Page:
Have you ever wondered, “How much can I live on in retirement and be reasonably assured I will have enough money for life?” Of course you have. This is the second-highest reason given by our clients for engaging us.
The technical term for this is “safe withdrawal rates.” It will come as no surprise to you that we spend a lot of time keeping up on the latest research and continually refining our thinking around withdrawal rates.
Just this month I attended three workshops conducted by the nation’s leading experts in withdrawal rates. While we currently use Money Guide Pro as our primary software to establish our rates, we are in the process of building a spreadsheet to test those withdrawal rates as a type of “second opinion” originating from the latest research.
The simplistic, yet tried and true, rule of thumb I’ve used is 3%. Based on all the new research, a person still can’t go wrong with this estimate. However, using a 3% withdrawal rate has a high probability you will “leave some money on the table” that could have gone to supporting your life in a little better style. Finding that perfect balance between spending enough to enjoy life to the fullest without running out is at best an art, certainly not a science, and involves a good dose of luck.
Many, many variables affect withdrawal rates. Every time we change our investment mix (like adding the DFA portfolios) it changes our standard deviations, which in turn affect withdrawal rates. We historically have used a cost of living estimate for Social Security that was even with our long-term projected increase for the Consumer Price Index (CPI), which is 3%. With some of the turmoil and lack of confidence that Congress will put Social Security on a firm footing without some type of crisis, we lowered our COLA expectations to 1% under the CPI, or 2%. Of course, this affects your withdrawal rate.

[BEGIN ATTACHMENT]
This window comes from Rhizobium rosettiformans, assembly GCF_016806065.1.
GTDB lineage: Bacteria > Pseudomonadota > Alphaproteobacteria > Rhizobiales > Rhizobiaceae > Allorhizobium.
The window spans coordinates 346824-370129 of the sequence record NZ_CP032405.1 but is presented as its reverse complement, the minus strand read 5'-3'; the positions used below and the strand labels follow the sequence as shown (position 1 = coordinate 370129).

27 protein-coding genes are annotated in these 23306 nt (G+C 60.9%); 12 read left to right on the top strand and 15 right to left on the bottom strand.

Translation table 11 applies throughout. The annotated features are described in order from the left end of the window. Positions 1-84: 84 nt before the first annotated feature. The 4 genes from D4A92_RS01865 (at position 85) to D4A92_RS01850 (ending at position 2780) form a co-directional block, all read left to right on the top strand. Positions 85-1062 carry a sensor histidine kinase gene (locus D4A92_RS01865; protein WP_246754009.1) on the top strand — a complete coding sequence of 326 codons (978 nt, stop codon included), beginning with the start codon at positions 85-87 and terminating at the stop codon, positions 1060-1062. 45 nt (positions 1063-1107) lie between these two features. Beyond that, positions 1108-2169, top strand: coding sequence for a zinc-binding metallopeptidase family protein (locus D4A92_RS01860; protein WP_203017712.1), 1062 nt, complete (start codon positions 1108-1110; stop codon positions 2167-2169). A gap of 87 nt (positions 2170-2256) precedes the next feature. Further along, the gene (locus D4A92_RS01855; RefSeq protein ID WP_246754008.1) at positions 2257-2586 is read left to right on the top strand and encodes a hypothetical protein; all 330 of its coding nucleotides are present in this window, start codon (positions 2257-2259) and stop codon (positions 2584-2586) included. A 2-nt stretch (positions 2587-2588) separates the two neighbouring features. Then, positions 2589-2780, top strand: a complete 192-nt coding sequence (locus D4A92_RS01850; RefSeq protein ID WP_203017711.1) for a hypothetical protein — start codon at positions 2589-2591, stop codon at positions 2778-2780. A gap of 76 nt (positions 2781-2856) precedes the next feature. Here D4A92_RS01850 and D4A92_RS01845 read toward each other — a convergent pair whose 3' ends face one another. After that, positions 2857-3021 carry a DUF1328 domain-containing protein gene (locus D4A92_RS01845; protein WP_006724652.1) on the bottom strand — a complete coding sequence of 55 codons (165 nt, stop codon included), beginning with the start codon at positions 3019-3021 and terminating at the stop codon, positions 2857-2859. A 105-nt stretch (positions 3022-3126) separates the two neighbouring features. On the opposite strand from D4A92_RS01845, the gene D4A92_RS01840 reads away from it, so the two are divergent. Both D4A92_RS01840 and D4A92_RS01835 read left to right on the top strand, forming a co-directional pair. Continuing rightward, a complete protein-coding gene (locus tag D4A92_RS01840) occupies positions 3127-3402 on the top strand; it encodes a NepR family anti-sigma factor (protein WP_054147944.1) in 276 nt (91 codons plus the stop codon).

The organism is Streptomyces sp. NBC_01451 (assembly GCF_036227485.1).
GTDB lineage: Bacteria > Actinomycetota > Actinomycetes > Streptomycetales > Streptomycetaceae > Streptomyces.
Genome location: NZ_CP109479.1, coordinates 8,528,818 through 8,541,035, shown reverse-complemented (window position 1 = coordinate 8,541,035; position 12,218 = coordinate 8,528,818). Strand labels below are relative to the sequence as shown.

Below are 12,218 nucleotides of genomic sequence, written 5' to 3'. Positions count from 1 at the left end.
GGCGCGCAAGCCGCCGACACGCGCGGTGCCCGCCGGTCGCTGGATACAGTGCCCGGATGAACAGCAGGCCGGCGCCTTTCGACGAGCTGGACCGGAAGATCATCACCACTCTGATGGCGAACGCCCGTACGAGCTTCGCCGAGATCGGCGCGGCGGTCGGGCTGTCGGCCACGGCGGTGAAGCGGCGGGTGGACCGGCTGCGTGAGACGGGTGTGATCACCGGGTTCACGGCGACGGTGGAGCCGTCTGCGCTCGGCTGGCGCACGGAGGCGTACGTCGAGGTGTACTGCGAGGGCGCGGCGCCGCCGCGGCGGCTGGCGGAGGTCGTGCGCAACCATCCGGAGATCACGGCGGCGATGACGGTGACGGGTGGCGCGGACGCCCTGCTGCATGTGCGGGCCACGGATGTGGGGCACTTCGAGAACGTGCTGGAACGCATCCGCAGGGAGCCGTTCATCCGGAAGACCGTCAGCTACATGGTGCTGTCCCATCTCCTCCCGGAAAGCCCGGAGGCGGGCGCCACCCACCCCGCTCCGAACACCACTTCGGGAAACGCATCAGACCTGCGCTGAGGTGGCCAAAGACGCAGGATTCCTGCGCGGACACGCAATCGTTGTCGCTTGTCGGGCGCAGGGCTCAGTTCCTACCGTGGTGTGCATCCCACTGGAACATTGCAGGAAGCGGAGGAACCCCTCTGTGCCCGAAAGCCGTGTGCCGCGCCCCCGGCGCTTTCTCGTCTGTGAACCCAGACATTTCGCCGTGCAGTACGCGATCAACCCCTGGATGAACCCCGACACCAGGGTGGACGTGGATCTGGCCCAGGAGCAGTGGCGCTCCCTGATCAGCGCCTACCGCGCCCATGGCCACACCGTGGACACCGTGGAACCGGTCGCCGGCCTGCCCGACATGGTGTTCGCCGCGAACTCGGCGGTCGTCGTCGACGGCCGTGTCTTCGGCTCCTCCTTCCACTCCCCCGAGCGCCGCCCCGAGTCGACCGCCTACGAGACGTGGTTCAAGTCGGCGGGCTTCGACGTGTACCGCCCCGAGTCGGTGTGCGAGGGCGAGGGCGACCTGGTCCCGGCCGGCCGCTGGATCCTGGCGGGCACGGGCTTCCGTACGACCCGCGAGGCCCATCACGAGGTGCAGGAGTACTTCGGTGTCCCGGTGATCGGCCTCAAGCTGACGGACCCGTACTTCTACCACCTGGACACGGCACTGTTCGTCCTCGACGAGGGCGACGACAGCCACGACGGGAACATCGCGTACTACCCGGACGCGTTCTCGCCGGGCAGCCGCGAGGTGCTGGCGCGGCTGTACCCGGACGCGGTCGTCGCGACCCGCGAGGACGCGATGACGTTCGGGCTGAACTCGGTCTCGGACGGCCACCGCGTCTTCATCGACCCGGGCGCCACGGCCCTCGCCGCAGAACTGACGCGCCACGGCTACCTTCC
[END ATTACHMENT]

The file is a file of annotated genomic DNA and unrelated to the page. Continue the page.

As a result of our ongoing tweaking and refining, you will see some fluctuation in what we believe may be the best withdrawal rate for you. Most of these fluctuations are very minor and rarely exceed 5% in either direction.
In the case where you withdraw significantly less than our calculations show you could, there is no effect. In the case where you are withdrawing at or greater than the maximum we show, there may be some impact. In most cases, the impact is to lower the probability of “having enough.” Only you can decide if you feel most comfortable with a probability of having enough of 99% (a high chance of leaving money on the table), 95%, 80% or even (gulp!) 50%.
At the end of the day, a projected withdrawal rate is just that, a projection. It’s an educated guess, given everything we know, as to what you can withdraw from your portfolio. Markets change, economies change, and unplanned events happen in life. All of those will affect your portfolio and withdrawal rates, some positively and some negatively.
While we can’t promise or make guarantees about what life may throw your way, we can promise you that we are in your corner and constantly assessing the latest thinking and research and how it applies to your withdrawal rate.